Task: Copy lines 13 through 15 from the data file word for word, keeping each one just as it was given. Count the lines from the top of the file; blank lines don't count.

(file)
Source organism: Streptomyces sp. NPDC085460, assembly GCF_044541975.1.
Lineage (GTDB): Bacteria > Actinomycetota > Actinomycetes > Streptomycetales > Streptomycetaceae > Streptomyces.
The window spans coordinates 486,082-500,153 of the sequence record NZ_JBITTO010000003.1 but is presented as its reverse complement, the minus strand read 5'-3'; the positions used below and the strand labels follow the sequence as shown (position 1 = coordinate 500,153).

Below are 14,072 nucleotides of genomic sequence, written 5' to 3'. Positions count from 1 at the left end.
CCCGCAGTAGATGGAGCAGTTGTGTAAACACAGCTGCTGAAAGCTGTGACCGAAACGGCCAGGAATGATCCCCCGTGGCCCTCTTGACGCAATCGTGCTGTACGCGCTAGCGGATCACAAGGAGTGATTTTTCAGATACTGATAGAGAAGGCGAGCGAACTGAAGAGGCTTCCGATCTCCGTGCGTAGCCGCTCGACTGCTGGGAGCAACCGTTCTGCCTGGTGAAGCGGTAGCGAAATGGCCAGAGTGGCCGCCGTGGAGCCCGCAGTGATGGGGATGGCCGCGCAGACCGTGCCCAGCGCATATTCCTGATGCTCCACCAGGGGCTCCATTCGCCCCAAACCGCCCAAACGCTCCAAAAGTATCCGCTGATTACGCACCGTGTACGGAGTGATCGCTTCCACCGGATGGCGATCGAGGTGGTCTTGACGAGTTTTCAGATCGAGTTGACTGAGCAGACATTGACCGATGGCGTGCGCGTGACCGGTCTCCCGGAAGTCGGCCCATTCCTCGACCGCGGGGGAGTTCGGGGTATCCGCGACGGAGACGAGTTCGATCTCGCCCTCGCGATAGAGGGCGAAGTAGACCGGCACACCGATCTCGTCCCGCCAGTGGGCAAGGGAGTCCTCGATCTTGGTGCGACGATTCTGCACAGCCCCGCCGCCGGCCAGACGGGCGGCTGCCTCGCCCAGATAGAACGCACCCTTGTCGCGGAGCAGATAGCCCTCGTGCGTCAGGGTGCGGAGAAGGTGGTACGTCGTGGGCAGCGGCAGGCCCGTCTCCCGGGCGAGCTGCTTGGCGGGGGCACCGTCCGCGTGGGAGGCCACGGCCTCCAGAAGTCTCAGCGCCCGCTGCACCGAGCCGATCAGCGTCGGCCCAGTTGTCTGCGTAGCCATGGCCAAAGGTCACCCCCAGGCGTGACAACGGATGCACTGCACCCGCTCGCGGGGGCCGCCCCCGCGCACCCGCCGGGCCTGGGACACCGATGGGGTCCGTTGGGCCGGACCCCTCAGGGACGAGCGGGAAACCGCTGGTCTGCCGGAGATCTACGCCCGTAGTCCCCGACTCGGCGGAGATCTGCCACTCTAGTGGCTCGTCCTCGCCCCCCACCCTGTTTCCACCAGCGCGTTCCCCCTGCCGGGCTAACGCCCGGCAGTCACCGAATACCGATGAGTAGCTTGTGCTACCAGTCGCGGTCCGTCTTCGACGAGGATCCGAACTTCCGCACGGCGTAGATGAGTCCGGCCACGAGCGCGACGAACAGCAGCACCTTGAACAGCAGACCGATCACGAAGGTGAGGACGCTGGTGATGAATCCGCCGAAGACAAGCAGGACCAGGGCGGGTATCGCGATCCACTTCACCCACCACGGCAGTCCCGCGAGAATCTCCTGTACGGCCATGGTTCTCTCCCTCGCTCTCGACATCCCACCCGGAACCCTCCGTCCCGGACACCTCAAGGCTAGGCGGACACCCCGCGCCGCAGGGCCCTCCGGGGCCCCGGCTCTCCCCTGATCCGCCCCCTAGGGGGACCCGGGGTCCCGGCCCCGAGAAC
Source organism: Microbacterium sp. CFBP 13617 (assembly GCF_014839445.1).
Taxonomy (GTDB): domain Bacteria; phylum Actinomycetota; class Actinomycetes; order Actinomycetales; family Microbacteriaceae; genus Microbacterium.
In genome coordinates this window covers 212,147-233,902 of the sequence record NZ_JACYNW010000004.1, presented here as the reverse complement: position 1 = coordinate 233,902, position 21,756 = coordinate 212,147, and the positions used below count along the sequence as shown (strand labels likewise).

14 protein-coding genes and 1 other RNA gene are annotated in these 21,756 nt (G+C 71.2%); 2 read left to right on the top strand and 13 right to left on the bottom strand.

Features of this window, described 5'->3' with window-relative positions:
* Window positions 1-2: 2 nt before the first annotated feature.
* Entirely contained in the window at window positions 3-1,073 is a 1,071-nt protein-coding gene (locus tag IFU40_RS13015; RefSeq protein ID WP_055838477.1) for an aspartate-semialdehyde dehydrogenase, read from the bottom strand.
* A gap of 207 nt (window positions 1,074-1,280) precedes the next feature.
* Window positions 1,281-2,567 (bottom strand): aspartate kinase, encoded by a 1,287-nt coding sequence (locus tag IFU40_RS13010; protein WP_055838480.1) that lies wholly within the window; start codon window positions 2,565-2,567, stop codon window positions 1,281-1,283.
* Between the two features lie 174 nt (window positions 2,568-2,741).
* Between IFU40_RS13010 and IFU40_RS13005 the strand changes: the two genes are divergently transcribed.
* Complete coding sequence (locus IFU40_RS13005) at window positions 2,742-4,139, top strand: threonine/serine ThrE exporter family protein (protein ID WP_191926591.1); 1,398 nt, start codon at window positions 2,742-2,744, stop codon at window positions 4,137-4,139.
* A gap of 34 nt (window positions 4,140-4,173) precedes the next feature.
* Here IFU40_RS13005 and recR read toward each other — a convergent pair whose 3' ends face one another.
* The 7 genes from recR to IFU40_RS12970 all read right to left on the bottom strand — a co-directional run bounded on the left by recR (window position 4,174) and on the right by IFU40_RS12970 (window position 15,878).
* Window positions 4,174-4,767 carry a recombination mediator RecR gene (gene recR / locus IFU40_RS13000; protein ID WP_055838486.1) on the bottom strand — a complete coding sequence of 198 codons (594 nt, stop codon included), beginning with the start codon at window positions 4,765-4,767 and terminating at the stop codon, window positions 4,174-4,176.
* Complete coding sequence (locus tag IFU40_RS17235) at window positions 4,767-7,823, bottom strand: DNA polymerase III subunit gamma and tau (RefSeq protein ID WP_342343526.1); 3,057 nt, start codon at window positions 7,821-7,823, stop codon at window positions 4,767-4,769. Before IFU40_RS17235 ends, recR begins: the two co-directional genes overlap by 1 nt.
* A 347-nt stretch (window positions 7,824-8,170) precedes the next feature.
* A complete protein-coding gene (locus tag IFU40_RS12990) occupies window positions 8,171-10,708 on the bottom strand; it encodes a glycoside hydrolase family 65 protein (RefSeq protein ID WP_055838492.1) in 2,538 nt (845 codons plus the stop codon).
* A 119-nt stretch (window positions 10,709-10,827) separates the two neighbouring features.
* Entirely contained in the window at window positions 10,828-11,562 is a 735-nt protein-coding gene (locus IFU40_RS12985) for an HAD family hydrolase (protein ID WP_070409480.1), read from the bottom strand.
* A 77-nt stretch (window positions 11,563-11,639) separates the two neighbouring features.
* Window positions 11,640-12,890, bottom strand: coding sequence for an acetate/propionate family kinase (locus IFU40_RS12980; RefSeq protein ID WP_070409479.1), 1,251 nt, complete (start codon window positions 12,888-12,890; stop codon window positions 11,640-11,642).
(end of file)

* A gap of 207 nt (window positions 1,074-1,280) precedes the next feature.
* Window positions 1,281-2,567 (bottom strand): aspartate kinase, encoded by a 1,287-nt coding sequence (locus tag IFU40_RS13010; protein WP_055838480.1) that lies wholly within the window; start codon window positions 2,565-2,567, stop codon window positions 1,281-1,283.
* Between the two features lie 174 nt (window positions 2,568-2,741).